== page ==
In 1924, reparations from World War I, which Germany was unable to pay on schedule, were restructured by international agreement; repayment resumed with the aid of US loans under the Dawes Plan. Then, 90% of the amounts due were canceled under the Young Plan, which took effect in 1930. According to the latter source,

By 1933, Germany had made World War I reparations of only one eighth of the sum required under the Treaty of Versailles, and owing to the repudiated American loans the United States in effect paid “reparations” to Germany.

The 1953 London Agreement on German External Debts cut German debts left over from World Wars I and II in half.

As stipulated in that agreement, once it was reunified, Germany resumed payments on some other debts in 190 and finally paid off the remainder in 2010–almost 100 years after it started invading and damaging other countries in 1914. I am sure the Greeks would be delighted to have such extended payment terms. Or, on the other hand, if Germany had actually paid realistic reparations to Greece after World War II, the Greek economy might be in much better shape today.

Germany did pay something, per Wikipedia:

In 1942, the Greek Central Bank was forced by the occupying Nazi regime to loan 476 million Reichsmarks at 0% interest to Nazi Germany. In 1960, Greece accepted 115 million Marks as compensation for Nazi crimes. Nevertheless, past Greek governments have insisted that this was only a down-payment, not complete reparations….

On April 6, 2015, Greece demanded Germany pay it the equivalent of $303 billion in reparations for the war. Germany replied that the reparations issue was resolved in 1990.

That figure includes (updated for inflation) “€10.3bn for an occupation loan that the Nazis forced the Bank of Greece to pay,” according to BBC.

Famed French economist Thomas Piketty sums up the situation as follows:

“When I hear the Germans say that they maintain a very moral stance about debt and strongly believe that debts must be repaid, then I think: what a huge joke! Germany is the country that has never repaid its debts. It has no standing to lecture other nations.”

In sum, the Greeks are saying that they deserve the same level of loan forgiveness that the Germans benefited from, and that the Germans owe them about the same amount as the Germans are saying the Greeks should pay to everyone else. It sounds like a rousing game of Monopoly, except that real people’s lives are at stake.

As the 7/15 New York Times editorial “The Eurozone’s Damaging Deal for Greece” says,

The guiding notion behind the creation of the European Union was to resolve problems like this through consensus and cooperation. Instead, the final 17-hour negotiating session was marked by acrimony not only between Greece and the European leaders, but also between Germany and France; between the German finance minister and the head of the European Central Bank; between north and south, east and west.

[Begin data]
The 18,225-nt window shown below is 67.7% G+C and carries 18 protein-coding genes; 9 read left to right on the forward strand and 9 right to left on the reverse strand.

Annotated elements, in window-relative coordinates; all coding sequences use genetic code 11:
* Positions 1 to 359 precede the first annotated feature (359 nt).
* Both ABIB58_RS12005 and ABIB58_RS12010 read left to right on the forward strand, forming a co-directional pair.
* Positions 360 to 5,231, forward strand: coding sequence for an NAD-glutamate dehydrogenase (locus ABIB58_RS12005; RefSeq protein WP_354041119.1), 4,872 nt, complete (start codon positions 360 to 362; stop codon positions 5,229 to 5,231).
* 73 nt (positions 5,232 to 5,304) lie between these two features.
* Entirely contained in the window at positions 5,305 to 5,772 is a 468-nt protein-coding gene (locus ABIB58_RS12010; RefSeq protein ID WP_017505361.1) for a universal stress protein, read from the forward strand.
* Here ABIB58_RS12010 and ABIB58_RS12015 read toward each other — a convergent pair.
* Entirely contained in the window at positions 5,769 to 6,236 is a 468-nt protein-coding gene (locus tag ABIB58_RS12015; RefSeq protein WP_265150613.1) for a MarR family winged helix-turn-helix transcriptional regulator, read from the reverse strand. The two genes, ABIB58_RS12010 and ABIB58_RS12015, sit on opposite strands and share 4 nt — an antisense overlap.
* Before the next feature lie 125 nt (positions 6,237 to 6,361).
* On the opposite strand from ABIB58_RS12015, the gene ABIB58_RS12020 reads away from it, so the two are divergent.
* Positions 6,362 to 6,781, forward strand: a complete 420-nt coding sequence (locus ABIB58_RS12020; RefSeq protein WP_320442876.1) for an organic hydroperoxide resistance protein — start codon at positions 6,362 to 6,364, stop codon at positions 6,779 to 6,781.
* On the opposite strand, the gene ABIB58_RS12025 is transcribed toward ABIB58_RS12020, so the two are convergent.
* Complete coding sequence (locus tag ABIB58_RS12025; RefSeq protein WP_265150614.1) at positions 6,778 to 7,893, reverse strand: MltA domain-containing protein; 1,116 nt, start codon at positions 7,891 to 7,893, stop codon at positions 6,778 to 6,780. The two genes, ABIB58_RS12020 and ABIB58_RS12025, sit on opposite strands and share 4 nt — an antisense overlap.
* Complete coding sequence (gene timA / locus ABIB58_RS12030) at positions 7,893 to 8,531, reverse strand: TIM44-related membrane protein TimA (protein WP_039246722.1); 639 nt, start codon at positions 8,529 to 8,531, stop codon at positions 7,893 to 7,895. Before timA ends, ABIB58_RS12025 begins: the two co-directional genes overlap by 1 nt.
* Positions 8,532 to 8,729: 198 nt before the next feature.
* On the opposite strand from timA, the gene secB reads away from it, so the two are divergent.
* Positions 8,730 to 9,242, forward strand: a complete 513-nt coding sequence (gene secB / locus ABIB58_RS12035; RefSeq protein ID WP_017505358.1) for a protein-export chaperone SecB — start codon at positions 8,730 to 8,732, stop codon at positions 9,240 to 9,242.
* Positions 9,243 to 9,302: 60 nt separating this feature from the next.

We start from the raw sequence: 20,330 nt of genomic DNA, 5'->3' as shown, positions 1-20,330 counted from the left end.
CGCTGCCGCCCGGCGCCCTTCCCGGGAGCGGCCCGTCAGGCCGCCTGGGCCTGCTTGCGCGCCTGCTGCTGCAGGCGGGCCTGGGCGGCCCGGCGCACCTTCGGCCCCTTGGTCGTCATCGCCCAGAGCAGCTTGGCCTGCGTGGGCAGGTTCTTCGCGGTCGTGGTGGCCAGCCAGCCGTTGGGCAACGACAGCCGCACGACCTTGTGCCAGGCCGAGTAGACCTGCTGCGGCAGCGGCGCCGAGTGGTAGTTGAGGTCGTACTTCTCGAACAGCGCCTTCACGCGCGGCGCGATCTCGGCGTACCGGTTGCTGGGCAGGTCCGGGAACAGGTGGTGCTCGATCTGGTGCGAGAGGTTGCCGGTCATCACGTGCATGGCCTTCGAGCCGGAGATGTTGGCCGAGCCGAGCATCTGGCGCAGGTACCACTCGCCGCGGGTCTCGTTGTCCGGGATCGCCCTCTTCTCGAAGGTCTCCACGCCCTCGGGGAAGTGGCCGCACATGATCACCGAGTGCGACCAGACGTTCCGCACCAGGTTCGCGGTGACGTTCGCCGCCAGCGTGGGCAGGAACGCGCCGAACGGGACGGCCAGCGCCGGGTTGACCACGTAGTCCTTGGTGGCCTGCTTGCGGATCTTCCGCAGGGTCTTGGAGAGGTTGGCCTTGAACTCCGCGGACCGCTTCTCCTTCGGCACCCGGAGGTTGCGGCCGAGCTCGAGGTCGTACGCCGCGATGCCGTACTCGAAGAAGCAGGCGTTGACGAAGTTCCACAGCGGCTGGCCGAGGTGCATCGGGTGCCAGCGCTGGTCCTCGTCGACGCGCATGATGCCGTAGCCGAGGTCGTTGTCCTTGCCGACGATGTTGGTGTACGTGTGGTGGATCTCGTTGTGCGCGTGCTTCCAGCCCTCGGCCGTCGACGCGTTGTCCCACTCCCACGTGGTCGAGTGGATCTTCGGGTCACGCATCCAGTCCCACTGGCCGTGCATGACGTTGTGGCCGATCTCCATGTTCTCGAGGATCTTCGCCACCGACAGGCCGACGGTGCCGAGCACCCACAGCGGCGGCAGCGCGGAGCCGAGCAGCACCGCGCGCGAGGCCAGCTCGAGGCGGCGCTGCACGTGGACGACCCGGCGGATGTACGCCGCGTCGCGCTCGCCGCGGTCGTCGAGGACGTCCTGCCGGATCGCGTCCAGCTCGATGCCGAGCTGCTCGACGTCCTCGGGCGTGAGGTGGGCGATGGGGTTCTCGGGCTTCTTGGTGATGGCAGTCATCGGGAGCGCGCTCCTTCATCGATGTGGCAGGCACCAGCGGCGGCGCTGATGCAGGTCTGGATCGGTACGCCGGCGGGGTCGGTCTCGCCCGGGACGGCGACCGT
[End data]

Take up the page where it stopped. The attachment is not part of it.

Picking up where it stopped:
So the tragedy is not only that the Greek debt crisis has no end in sight, but that instead of the one-for-all-and-all-for-one ethic that was supposed to govern Europe, the rancorous talks showed a roomful of national leaders with sharply differing conceptions of what to do about a bankrupt fellow member.

Greece have long been caught in these historical currents, and I don’t think the Greek people will accept any more humiliation. They seem to think the Germans are greedy and hard-hearted, while the Germans seem to think the Greeks are lazy and untrustworthy.

Such feelings, 70 years after the end of World War II, don’t bode well for European unity and especially not for an integrated European economy.

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George Houser, civil rights veteran, is 99

Anyone reading this knows who Bayard Rustin was. In case you missed the 2012 exhibit on his life and local roots at the Chester County Historical Society, see my observations here.

I wrote an earlier series on Rustin, which included “Bayard Rustin and West Chester.” 2/6/11, and “Bayard Rustin, PBS, and CCHS,” 1/16/12

This photo from a email today from the Fellowship of Reconciliation shows Rustin with George Houser:

Houser and Rustin

I wrote about them in “George Houser / Bayard Rustin / civil rights,” 5/21/11.

Houser and Rustin organized together the very first Freedom Ride to mobilize opinion against racial segregation in interstate commerce in 1947. Rustin would now be 103 years old. Houser is the only survivor today of the 1947 ride, which showed the way to the civil rights era of the 1960s, the 1963 “I have a dream” march (which Rustin organized), the movie Selma, and on to today’s protests and unveiling of seemingly unstoppable national disgraces.

To see what Rustin, with Houser and their courageous colleagues, went through in 1947, along with his inimitable philosophy of positive non-violent action even in a North Carolina prison, read his “Twenty-two days on a chain gang,” which as far as I know can be found online only in an earlier post on my blog.

Houser’s own account of the 1947 ride and its aftermath is “The Freedom Rides: From Project to Mass Movement,” Fellowship of Reconciliation, 5/24/11.

That’s history worth remembering!

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How the system works: who gets on the ballot?

In honor of primary election day (today), I am reposting this, first posted in the Times of Chester County.

People go in to vote every May and November (at least, that’s what both major parties hope they do). But voters mostly can’t imagine how those names got on the ballot.

Access is basically in the hands of the Republicans and Democrats in our 2-party system.

Independents can get on the ballot in 2 ways: